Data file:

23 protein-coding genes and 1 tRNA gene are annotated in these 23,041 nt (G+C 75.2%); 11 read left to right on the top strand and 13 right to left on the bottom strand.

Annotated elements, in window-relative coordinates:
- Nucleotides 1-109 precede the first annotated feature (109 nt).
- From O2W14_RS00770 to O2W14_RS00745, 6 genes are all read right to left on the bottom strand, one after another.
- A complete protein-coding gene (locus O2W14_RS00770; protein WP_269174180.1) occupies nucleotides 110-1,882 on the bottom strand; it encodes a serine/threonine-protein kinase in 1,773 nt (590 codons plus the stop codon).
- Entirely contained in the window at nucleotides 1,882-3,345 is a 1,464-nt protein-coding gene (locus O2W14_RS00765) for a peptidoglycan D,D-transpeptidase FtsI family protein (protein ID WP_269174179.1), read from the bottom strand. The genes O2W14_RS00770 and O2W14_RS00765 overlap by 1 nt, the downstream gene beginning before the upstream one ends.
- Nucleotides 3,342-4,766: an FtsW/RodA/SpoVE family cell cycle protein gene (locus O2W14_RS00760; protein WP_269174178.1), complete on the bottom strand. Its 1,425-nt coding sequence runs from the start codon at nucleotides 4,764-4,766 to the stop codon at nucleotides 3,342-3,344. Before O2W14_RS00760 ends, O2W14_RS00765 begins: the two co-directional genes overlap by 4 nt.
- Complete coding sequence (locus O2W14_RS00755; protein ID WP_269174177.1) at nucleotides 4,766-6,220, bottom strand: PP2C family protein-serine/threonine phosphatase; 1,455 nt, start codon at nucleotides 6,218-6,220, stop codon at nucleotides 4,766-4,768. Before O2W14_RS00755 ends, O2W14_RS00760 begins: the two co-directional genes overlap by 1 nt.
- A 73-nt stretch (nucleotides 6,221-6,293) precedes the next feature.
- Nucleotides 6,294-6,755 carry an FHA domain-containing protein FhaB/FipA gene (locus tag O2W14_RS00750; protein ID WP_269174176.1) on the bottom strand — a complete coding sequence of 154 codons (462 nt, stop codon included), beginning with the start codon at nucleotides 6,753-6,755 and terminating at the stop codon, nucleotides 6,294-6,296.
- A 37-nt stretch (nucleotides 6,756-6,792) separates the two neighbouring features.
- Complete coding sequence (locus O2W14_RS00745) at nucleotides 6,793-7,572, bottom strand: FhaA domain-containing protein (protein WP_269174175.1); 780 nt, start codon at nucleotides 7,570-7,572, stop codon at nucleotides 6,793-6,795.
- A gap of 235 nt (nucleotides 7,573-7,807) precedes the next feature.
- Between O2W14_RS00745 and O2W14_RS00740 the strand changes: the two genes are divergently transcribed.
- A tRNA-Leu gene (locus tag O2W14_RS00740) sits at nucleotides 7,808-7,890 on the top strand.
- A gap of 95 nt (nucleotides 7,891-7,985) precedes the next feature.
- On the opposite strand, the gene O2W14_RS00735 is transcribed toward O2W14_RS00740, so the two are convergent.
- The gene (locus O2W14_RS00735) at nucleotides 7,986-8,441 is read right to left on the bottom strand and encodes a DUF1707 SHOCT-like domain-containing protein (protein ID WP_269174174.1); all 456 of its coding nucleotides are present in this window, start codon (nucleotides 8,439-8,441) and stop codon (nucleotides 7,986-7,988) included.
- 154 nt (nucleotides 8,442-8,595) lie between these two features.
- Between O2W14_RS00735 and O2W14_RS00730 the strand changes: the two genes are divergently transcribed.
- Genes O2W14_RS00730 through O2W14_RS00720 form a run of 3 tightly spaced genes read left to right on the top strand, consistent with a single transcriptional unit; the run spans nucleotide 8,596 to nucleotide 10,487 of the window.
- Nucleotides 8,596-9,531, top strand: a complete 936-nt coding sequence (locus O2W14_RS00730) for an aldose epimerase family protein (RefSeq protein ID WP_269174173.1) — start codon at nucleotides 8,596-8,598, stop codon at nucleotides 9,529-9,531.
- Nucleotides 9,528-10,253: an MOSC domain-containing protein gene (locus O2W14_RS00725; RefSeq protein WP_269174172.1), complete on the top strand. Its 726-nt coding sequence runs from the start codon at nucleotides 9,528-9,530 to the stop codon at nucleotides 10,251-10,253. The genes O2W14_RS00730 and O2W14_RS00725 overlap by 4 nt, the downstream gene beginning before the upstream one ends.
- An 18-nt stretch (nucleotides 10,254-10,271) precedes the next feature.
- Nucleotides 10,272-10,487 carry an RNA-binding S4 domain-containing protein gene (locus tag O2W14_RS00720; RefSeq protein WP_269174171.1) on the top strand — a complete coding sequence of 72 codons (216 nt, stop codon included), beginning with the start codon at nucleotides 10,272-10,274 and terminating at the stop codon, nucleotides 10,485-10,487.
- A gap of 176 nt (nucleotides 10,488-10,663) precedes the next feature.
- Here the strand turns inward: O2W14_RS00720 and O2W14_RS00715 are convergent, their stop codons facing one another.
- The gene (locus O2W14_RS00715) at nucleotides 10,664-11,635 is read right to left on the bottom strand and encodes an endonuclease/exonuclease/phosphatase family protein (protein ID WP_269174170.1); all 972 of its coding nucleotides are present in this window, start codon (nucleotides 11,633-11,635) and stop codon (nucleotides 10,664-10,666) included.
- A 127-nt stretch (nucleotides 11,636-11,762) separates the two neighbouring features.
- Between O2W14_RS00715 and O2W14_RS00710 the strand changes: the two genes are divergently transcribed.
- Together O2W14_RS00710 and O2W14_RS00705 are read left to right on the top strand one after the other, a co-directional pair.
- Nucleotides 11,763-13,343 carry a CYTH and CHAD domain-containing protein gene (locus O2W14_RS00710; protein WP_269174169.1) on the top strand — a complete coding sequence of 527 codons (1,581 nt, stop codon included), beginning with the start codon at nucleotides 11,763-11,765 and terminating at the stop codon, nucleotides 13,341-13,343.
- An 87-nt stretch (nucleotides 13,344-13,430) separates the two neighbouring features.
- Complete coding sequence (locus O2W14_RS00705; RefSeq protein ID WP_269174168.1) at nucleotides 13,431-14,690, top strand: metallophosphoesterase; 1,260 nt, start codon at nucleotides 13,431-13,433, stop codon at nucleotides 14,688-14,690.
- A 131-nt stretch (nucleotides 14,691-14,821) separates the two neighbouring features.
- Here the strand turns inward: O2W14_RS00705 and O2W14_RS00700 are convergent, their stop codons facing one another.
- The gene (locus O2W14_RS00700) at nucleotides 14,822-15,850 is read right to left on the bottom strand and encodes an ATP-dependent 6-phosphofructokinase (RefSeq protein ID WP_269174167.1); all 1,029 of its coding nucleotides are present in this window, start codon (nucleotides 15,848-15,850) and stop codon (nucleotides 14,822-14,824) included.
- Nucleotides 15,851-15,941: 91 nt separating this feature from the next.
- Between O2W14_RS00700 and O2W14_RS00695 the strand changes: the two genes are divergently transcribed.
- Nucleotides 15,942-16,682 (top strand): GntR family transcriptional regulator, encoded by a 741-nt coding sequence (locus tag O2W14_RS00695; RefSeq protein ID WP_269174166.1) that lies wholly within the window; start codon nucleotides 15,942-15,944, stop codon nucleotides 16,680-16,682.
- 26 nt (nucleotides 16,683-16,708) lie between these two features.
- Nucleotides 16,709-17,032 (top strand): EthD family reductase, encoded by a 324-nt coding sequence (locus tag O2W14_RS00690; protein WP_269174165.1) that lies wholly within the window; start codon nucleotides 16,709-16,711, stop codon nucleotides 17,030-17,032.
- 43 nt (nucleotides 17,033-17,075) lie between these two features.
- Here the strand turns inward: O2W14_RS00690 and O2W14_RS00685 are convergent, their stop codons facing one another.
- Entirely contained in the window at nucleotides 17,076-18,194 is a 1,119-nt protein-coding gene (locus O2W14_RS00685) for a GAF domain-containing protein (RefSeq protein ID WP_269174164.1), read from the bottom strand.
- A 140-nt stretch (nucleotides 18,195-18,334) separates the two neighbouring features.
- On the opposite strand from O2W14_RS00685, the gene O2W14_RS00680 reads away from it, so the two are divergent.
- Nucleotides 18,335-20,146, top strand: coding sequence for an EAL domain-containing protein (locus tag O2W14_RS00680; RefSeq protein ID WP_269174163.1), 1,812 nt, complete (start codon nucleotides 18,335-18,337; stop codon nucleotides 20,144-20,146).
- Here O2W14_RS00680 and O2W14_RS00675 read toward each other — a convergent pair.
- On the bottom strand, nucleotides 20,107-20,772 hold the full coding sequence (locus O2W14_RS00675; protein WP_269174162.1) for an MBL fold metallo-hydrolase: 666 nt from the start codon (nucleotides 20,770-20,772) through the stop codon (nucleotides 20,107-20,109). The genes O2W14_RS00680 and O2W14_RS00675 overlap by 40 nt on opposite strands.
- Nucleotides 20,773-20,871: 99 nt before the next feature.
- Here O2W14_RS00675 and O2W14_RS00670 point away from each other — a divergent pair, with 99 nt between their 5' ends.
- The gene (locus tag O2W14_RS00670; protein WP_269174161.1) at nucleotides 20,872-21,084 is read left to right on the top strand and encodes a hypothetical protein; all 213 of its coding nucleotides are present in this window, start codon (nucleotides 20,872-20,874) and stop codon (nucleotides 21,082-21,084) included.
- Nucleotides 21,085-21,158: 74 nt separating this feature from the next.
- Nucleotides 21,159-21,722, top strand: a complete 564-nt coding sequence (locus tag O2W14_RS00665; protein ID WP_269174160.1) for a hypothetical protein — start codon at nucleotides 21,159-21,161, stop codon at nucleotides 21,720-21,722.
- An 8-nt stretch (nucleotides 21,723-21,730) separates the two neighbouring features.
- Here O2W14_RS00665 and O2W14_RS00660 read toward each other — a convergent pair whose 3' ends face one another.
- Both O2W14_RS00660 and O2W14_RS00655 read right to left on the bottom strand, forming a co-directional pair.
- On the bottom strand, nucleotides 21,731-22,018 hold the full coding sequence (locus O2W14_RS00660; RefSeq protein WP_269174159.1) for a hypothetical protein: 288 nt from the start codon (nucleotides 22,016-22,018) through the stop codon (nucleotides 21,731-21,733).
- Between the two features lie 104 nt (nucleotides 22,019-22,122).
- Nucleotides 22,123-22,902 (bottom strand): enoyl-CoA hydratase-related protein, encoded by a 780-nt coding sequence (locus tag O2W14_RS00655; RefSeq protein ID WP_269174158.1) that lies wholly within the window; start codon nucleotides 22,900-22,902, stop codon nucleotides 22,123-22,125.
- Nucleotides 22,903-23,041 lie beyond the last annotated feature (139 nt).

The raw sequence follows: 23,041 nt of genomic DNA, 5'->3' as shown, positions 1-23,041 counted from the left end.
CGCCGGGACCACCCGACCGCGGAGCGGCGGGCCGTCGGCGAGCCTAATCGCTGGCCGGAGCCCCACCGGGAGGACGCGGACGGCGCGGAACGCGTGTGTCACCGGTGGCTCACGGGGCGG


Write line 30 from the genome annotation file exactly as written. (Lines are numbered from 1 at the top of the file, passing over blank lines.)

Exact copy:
- Between O2W14_RS00715 and O2W14_RS00710 the strand changes: the two genes are divergently transcribed.